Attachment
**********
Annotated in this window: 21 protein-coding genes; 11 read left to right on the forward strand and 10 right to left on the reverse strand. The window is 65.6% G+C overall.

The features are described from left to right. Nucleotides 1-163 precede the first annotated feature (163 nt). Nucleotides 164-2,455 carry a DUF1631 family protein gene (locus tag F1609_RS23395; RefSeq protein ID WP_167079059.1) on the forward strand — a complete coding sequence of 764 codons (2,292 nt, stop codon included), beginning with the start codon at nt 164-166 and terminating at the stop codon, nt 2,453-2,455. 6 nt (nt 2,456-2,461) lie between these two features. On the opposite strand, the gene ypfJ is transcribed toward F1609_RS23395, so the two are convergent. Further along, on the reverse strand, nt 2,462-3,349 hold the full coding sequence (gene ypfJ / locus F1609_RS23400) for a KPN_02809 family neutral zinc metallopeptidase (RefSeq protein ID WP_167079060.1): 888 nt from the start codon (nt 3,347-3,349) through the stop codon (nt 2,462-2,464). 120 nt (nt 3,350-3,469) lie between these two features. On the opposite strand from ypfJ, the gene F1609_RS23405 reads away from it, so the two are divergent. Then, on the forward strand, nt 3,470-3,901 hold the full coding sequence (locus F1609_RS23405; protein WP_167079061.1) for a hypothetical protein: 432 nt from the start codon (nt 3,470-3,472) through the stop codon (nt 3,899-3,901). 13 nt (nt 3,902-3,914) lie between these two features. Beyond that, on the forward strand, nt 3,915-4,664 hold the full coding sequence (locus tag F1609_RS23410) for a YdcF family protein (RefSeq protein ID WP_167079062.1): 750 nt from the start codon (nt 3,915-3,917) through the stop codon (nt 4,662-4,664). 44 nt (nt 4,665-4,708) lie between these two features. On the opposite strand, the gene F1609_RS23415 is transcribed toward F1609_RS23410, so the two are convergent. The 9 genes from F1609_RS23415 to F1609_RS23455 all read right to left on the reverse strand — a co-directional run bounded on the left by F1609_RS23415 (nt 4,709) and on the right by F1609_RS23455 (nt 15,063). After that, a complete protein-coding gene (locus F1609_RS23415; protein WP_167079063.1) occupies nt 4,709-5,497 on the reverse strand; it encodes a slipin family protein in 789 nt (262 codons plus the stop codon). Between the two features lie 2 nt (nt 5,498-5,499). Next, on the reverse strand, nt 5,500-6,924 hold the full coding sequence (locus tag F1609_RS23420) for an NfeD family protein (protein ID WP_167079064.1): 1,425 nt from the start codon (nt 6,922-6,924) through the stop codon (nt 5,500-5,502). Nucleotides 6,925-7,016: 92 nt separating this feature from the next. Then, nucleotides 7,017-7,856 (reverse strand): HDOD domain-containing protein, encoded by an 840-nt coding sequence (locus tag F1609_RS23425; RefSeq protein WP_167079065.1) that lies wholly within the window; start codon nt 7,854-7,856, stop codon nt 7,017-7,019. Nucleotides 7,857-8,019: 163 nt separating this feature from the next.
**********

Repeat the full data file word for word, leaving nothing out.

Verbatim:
Annotated in this window: 21 protein-coding genes; 11 read left to right on the forward strand and 10 right to left on the reverse strand. The window is 65.6% G+C overall.

The features are described from left to right. Nucleotides 1-163 precede the first annotated feature (163 nt). Nucleotides 164-2,455 carry a DUF1631 family protein gene (locus tag F1609_RS23395; RefSeq protein ID WP_167079059.1) on the forward strand — a complete coding sequence of 764 codons (2,292 nt, stop codon included), beginning with the start codon at nt 164-166 and terminating at the stop codon, nt 2,453-2,455. 6 nt (nt 2,456-2,461) lie between these two features. On the opposite strand, the gene ypfJ is transcribed toward F1609_RS23395, so the two are convergent. Further along, on the reverse strand, nt 2,462-3,349 hold the full coding sequence (gene ypfJ / locus F1609_RS23400) for a KPN_02809 family neutral zinc metallopeptidase (RefSeq protein ID WP_167079060.1): 888 nt from the start codon (nt 3,347-3,349) through the stop codon (nt 2,462-2,464). 120 nt (nt 3,350-3,469) lie between these two features. On the opposite strand from ypfJ, the gene F1609_RS23405 reads away from it, so the two are divergent. Then, on the forward strand, nt 3,470-3,901 hold the full coding sequence (locus F1609_RS23405; protein WP_167079061.1) for a hypothetical protein: 432 nt from the start codon (nt 3,470-3,472) through the stop codon (nt 3,899-3,901). 13 nt (nt 3,902-3,914) lie between these two features. Beyond that, on the forward strand, nt 3,915-4,664 hold the full coding sequence (locus tag F1609_RS23410) for a YdcF family protein (RefSeq protein ID WP_167079062.1): 750 nt from the start codon (nt 3,915-3,917) through the stop codon (nt 4,662-4,664). 44 nt (nt 4,665-4,708) lie between these two features. On the opposite strand, the gene F1609_RS23415 is transcribed toward F1609_RS23410, so the two are convergent. The 9 genes from F1609_RS23415 to F1609_RS23455 all read right to left on the reverse strand — a co-directional run bounded on the left by F1609_RS23415 (nt 4,709) and on the right by F1609_RS23455 (nt 15,063). After that, a complete protein-coding gene (locus F1609_RS23415; protein WP_167079063.1) occupies nt 4,709-5,497 on the reverse strand; it encodes a slipin family protein in 789 nt (262 codons plus the stop codon). Between the two features lie 2 nt (nt 5,498-5,499). Next, on the reverse strand, nt 5,500-6,924 hold the full coding sequence (locus tag F1609_RS23420) for an NfeD family protein (protein ID WP_167079064.1): 1,425 nt from the start codon (nt 6,922-6,924) through the stop codon (nt 5,500-5,502). Nucleotides 6,925-7,016: 92 nt separating this feature from the next. Then, nucleotides 7,017-7,856 (reverse strand): HDOD domain-containing protein, encoded by an 840-nt coding sequence (locus tag F1609_RS23425; RefSeq protein WP_167079065.1) that lies wholly within the window; start codon nt 7,854-7,856, stop codon nt 7,017-7,019. Nucleotides 7,857-8,019: 163 nt separating this feature from the next.